The VPP is very accurate on average VMG. I am surprised about top speeds tough. Also, the Australians were the ones that uncovered their own upwind foiling technique which was not predicted by the VPP due to the previous aero package.

- Tank testing is now obsolete? or serves still a specific purpose?
I have only run tank tests myself at the University and even tough I am 33yo that was more than a decade ago. We still get some tank testing results for some commercial projects but they match pretty well. No matter what, the truth is that tank testing as a design tool does not really work within our new design methods. Nowadays a CFD simulation can give you a better insight on boat dynamics than a simple tank test, particularly when it comes to sea keeping. It is not all about resistance. The environment of a towing tank is just different.

Moreover we always end up testing dozens of hull or foil designs so it would not really be viable as a design tool. In my experience, what really makes sense is to build development platforms which you can test in real world conditions, i.e., scale tests in which you can jump in and check if what you are feeling is indeed what you are looking for. I quite like the new AC protocol banning towing tank and wind tunnel testing. For instance when I was part of the design team of the latest VOR70s we did not do any tank testing.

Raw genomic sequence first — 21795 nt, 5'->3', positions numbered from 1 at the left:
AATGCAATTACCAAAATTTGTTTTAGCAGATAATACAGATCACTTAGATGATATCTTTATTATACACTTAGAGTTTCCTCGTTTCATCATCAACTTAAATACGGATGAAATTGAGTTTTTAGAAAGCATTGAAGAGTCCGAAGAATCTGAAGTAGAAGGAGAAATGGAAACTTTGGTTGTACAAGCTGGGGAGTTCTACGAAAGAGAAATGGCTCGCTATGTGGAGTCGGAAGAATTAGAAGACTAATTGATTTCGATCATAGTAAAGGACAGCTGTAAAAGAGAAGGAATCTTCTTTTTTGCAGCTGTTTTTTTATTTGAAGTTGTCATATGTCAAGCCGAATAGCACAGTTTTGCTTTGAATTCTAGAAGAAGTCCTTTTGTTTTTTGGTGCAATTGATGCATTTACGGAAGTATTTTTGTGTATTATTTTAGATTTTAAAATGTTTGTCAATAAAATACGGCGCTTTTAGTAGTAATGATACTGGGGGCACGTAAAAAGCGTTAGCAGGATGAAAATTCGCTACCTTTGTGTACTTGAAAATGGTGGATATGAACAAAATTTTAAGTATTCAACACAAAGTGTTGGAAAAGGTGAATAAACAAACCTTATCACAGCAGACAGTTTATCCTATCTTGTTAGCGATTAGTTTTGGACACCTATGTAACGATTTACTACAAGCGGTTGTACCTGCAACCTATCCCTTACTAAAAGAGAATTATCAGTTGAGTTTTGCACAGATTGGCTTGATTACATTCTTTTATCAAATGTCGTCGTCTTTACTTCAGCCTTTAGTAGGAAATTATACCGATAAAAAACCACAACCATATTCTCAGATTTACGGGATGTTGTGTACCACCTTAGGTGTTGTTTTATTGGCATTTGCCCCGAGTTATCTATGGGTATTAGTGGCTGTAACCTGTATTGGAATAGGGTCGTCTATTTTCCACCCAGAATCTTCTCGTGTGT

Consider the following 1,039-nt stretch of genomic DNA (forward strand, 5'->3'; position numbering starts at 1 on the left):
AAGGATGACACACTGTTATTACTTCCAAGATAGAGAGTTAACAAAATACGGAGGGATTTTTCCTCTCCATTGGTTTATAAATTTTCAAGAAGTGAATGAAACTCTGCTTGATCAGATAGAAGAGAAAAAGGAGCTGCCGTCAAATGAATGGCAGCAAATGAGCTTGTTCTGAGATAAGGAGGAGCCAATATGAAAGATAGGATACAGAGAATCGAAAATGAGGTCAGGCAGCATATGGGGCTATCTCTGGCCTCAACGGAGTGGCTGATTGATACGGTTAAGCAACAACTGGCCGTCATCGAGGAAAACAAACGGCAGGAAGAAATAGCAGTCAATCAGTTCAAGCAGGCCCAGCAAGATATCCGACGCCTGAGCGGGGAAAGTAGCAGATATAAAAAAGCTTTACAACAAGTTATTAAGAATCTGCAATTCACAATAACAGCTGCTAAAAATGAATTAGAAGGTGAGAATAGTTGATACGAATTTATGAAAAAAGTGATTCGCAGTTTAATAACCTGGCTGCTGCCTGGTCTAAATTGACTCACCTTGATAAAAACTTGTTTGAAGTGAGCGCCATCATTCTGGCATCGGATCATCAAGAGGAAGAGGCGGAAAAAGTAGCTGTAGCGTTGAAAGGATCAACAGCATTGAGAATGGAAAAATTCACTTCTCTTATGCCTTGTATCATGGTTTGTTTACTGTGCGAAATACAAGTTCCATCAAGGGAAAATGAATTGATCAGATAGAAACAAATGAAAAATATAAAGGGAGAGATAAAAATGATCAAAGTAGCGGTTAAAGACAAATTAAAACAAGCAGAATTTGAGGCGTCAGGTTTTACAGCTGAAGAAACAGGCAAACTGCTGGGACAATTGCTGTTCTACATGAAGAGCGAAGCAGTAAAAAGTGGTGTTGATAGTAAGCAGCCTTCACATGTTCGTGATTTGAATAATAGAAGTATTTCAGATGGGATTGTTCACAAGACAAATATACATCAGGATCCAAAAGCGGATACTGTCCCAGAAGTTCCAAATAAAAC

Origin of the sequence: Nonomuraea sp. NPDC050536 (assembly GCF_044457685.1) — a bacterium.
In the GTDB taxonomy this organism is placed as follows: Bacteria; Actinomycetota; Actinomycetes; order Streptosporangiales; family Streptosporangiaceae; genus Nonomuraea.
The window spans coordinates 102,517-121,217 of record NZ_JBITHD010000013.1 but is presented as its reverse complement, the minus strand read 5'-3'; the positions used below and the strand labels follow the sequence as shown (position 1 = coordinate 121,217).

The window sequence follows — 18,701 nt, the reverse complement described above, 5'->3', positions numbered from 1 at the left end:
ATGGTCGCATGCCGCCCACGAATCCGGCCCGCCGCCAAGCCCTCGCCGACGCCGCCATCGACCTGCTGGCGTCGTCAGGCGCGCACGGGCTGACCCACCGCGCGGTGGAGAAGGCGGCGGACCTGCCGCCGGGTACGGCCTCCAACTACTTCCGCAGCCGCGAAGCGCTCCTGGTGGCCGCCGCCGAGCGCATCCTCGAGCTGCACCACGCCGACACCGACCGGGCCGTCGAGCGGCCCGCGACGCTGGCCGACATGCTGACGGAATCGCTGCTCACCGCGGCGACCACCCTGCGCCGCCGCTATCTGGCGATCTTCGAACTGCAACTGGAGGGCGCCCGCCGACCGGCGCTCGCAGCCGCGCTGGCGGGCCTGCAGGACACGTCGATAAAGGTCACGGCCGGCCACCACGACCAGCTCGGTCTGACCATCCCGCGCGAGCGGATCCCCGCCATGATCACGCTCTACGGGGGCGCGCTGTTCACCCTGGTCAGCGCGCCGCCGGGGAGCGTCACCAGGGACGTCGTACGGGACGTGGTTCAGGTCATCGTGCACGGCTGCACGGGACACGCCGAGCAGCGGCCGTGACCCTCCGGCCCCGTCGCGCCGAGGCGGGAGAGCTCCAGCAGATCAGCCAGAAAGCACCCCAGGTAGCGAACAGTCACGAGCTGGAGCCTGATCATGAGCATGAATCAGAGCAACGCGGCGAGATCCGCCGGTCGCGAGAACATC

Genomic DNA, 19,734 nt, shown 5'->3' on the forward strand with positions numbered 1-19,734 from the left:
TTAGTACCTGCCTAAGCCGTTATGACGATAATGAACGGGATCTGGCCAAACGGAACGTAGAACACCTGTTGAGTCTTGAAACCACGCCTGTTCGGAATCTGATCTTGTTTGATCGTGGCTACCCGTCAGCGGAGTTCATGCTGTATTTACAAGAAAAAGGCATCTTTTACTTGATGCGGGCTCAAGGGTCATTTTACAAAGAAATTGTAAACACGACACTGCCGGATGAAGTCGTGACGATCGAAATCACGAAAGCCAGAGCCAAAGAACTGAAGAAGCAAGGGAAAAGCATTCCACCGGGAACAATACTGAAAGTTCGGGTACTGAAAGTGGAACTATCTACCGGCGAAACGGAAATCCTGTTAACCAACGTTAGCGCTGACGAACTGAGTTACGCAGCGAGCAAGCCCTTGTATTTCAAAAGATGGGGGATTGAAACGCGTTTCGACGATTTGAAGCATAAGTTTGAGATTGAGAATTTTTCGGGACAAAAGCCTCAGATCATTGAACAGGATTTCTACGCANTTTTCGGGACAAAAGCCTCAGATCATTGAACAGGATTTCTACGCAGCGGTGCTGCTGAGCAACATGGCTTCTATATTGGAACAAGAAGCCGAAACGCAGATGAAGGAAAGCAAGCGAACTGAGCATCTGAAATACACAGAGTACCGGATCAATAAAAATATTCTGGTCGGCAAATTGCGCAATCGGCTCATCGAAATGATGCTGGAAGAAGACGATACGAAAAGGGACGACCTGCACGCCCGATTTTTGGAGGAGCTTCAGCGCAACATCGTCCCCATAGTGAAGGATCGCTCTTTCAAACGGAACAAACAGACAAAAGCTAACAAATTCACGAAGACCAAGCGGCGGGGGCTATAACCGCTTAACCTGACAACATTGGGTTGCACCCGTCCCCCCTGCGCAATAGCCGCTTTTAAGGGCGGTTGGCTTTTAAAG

- New foils have less chord than previous Exploder Z versions, any structural compromise was addressed or the use of high modulus carbon can by pass the lesser material used?
We have not broken a single board and that is of some concern! Errors and breakages are fantastic to speed up learning curves. Jakub is already using high modulus carbon.

- Seeing your latest Foils, they resemble some of the latest designs we've seen in the AC, seems the classical elliptical planform continues to be up to date and alive. Which are the overall benefits over a straight taper for ie on a Z board?
Well, for me the definition of an elliptical wing is the one of the Supermarine Spitfire (you may find a nice pic to attach). The current planform is just an attempt to improve the effective aspect ratio of the foil. The taper is not straight so I would not say a straight taper is beneficial. Also there are some structural implications related with hydro elasticity that we need to be careful about. Even ventilation is quite affected by the planform shape.